I can’t believe the places where Life is Strange is going.
(Spoilers for Life is Strange episode 4 follow!)
A week ago I was adamant that the game’s developer, Dontnod, wouldn’t actually make you play through the timeline you open up by the end of episode 3. In my mind, having Max open up a timeline where she saves Chloe’s dad but, in doing so, harms Chloe pretty severely, made for a great cliffhanger, yes. But when you have the ability to rewind time, I thought there was no chance we’d stick around in this timeline-gone-wrong. Surely, I thought, we’d quickly use a photograph to warp back to a different timeline.
But no. That is not what happens. Instead, Max does stay within the timeline, at least for a little while. First, you take a stroll on the beach with Chloe. She tells you about her accident: a car crash broke her spine, and now she has no sensation beneath the neck. Max did stay in touch in the aftermath, sending letters and such, but overall, Chloe was on her own. Nearly everyone abandoned her.
She asks you not to feel sorry for her, which is fair, but at the very least it’s difficult not to feel like a massive jerk: this happened because of you. You are responsible, and you can’t really own up to it without sounding bonkers. In this timeline, Chloe doesn’t know about time travel and all.
Eventually, you go back to Chloe’s house. Things have changed.
Chloe’s condition requires a lot of gear, maintenance, and money. Her parents do support her...
But things are taking a toll on them, too. The bills are piling up.
More importantly, Chloe’s condition is deteriorating as time goes on. The way people talk about it, it sounds like her treatment is only buying her some time. The ultimate outcome seems inevitable.
Still, you spend time with Chloe. You watch old movies, you shoot the shit. You promise to become a better friend. You even help administer some morphine. After looking through an old photobook, Chloe hits you with a gut-wrenching request:
What are you supposed to do when your best friend asks you to assist her in committing suicide?
This isn’t the first time a video game has brought up the subject of euthanasia for me. Usually, though, it’s wrapped around a ridiculous premise. Say, for example, someone got bit by a zombie and they want to save the group from having to kill them down the road. Sure, the reason why you’re faced with this choice in Life is Strange is equally outlandish—you time-traveled there—but the moment itself is mundane and human. That in turn transforms the choice into a major gutpunch.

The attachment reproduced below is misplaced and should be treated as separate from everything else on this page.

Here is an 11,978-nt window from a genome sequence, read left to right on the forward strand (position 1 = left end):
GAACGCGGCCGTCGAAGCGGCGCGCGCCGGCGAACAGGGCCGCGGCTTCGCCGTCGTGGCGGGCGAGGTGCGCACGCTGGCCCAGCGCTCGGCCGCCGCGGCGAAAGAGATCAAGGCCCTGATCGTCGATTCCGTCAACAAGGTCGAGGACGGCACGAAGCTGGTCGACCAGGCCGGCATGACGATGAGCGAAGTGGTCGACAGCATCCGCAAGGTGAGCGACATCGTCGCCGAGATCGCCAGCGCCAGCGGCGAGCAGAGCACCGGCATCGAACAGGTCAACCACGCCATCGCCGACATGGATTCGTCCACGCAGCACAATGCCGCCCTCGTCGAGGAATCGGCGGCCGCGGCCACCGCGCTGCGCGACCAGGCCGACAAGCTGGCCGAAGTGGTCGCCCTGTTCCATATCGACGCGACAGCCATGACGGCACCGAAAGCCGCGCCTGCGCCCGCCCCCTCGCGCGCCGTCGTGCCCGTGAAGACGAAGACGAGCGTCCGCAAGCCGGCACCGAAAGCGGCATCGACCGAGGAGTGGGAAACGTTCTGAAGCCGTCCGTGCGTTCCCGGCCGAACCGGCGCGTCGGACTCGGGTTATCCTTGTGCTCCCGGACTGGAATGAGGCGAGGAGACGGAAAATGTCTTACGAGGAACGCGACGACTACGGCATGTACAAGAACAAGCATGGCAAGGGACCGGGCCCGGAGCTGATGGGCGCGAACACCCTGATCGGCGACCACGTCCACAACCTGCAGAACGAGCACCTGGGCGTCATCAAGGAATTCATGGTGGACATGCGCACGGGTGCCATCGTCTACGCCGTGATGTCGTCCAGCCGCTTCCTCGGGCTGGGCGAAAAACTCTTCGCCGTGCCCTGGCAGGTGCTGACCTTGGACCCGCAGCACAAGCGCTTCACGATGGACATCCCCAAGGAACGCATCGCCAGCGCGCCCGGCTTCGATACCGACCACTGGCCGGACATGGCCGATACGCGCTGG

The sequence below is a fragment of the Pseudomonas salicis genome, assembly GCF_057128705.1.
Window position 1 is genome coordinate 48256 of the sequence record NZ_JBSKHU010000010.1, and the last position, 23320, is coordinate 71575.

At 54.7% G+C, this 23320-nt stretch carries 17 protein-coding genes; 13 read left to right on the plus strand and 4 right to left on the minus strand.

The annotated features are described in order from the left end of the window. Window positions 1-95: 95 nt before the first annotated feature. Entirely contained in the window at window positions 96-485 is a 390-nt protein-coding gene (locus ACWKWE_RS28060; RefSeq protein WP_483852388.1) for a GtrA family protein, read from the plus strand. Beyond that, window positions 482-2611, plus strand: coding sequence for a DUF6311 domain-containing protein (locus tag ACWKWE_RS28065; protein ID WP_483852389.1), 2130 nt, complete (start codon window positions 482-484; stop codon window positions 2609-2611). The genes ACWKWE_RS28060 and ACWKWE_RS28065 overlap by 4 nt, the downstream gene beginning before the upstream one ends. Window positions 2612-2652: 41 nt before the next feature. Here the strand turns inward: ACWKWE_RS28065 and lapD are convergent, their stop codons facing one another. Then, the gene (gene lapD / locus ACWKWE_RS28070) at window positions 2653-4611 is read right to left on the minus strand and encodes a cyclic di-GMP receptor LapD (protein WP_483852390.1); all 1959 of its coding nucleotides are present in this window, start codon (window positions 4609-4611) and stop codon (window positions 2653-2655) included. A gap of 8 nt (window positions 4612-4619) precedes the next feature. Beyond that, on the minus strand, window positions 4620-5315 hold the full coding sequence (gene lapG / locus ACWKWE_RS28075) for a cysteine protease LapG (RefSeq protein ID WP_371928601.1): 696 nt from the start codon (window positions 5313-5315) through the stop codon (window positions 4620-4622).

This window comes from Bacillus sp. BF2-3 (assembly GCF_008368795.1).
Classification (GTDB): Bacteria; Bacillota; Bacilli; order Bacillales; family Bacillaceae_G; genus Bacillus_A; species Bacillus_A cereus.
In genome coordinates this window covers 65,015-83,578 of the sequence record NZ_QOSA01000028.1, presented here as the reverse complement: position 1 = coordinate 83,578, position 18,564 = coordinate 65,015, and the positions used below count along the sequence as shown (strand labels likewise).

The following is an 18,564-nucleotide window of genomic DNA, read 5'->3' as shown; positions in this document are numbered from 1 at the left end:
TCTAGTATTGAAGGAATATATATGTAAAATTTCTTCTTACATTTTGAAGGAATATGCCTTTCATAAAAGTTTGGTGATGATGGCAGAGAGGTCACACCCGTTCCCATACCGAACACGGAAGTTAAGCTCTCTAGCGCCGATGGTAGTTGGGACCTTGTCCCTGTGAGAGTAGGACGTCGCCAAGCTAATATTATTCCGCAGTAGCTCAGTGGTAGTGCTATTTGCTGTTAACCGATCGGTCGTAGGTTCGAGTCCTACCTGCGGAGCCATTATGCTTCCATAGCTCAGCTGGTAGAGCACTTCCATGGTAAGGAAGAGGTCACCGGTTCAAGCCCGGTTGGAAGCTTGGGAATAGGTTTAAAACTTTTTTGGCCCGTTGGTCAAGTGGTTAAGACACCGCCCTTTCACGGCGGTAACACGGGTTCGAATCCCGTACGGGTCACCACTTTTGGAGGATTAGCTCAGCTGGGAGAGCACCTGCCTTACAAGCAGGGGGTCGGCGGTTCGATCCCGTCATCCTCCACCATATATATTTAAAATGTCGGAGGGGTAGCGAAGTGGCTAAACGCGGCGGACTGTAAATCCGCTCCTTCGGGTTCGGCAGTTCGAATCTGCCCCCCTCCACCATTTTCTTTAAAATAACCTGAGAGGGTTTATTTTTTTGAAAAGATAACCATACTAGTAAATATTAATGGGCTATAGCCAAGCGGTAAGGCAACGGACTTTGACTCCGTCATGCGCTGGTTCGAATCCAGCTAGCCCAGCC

I tried talking her out of it. I told her about Kate Marsh, and how I convinced her that life was worth living. How could I go from that, to just letting my best friend die? She reminded me of her circumstances...
And I thought about how alone she feels now, how much of a burden she thinks she is. I stared at the screen for a long time, unsure of what to do. I thought, wow, isn’t this a video game ass choice, deciding who lives and who dies once more? I sought out a reason to mark the choice as superficial, or a video game’s cheap attempt to make me do a Difficult Moral Choice. I looked for any reason that I could use as justification to be cynical about it all, to steel me from what the game was asking me. Instead, I just thought of all the times Chloe and I hung out, shared small, intimate moments. I thought about the kiss we shared. I thought about how, no matter what I did, no matter how many times I reversed time, some things remained constants. Alyssa getting dunked on by fate. Chloe dying, repeatedly, in a number of different ways. At the hands of Nathan. At the junkyard. The train. It’s some terrifying final destination shit.
Is Chloe destined to die? Am I so dedicated to keeping her alive that I would be willing to watch her die over and over again, for an endless number of reasons she can’t avoid? How long could I keep this going on? Am I doing it for her sake, or for my sake?
Crushed, I did the only thing that seemed right.